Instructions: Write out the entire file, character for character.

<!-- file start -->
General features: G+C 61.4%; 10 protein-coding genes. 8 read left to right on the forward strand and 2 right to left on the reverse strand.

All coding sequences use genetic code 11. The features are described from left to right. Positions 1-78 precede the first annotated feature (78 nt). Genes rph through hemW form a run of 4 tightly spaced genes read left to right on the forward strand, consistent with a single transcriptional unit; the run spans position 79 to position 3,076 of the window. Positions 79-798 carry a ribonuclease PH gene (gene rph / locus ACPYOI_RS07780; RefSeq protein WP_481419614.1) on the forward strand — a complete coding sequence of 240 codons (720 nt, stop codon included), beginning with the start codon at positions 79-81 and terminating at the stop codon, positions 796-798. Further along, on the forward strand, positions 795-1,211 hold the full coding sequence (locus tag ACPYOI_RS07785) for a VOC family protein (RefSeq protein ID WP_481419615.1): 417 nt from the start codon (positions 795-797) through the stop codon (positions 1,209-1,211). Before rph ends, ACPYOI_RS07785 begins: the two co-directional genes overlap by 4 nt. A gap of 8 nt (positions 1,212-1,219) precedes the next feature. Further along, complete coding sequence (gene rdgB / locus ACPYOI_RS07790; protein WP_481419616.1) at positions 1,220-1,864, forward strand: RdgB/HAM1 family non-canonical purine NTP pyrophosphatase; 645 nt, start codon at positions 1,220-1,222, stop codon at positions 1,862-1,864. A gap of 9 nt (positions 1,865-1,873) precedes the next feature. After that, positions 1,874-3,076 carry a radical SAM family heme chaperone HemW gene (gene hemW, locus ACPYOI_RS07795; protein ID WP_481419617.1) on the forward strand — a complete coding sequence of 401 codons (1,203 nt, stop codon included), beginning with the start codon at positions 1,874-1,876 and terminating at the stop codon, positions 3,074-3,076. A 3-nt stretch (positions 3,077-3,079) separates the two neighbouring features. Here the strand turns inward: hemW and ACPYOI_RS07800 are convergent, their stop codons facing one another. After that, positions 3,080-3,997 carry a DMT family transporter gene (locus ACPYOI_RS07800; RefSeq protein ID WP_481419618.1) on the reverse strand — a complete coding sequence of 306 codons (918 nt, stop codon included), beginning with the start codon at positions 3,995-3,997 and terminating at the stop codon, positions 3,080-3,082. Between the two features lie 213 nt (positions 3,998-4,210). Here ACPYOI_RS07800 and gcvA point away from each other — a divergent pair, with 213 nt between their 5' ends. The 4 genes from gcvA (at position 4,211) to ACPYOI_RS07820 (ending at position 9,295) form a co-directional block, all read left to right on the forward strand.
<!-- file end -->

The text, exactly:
General features: G+C 61.4%; 10 protein-coding genes. 8 read left to right on the forward strand and 2 right to left on the reverse strand.

All coding sequences use genetic code 11. The features are described from left to right. Positions 1-78 precede the first annotated feature (78 nt). Genes rph through hemW form a run of 4 tightly spaced genes read left to right on the forward strand, consistent with a single transcriptional unit; the run spans position 79 to position 3,076 of the window. Positions 79-798 carry a ribonuclease PH gene (gene rph / locus ACPYOI_RS07780; RefSeq protein WP_481419614.1) on the forward strand — a complete coding sequence of 240 codons (720 nt, stop codon included), beginning with the start codon at positions 79-81 and terminating at the stop codon, positions 796-798. Further along, on the forward strand, positions 795-1,211 hold the full coding sequence (locus tag ACPYOI_RS07785) for a VOC family protein (RefSeq protein ID WP_481419615.1): 417 nt from the start codon (positions 795-797) through the stop codon (positions 1,209-1,211). Before rph ends, ACPYOI_RS07785 begins: the two co-directional genes overlap by 4 nt. A gap of 8 nt (positions 1,212-1,219) precedes the next feature. Further along, complete coding sequence (gene rdgB / locus ACPYOI_RS07790; protein WP_481419616.1) at positions 1,220-1,864, forward strand: RdgB/HAM1 family non-canonical purine NTP pyrophosphatase; 645 nt, start codon at positions 1,220-1,222, stop codon at positions 1,862-1,864. A gap of 9 nt (positions 1,865-1,873) precedes the next feature. After that, positions 1,874-3,076 carry a radical SAM family heme chaperone HemW gene (gene hemW, locus ACPYOI_RS07795; protein ID WP_481419617.1) on the forward strand — a complete coding sequence of 401 codons (1,203 nt, stop codon included), beginning with the start codon at positions 1,874-1,876 and terminating at the stop codon, positions 3,074-3,076. A 3-nt stretch (positions 3,077-3,079) separates the two neighbouring features. Here the strand turns inward: hemW and ACPYOI_RS07800 are convergent, their stop codons facing one another. After that, positions 3,080-3,997 carry a DMT family transporter gene (locus ACPYOI_RS07800; RefSeq protein ID WP_481419618.1) on the reverse strand — a complete coding sequence of 306 codons (918 nt, stop codon included), beginning with the start codon at positions 3,995-3,997 and terminating at the stop codon, positions 3,080-3,082. Between the two features lie 213 nt (positions 3,998-4,210). Here ACPYOI_RS07800 and gcvA point away from each other — a divergent pair, with 213 nt between their 5' ends. The 4 genes from gcvA (at position 4,211) to ACPYOI_RS07820 (ending at position 9,295) form a co-directional block, all read left to right on the forward strand.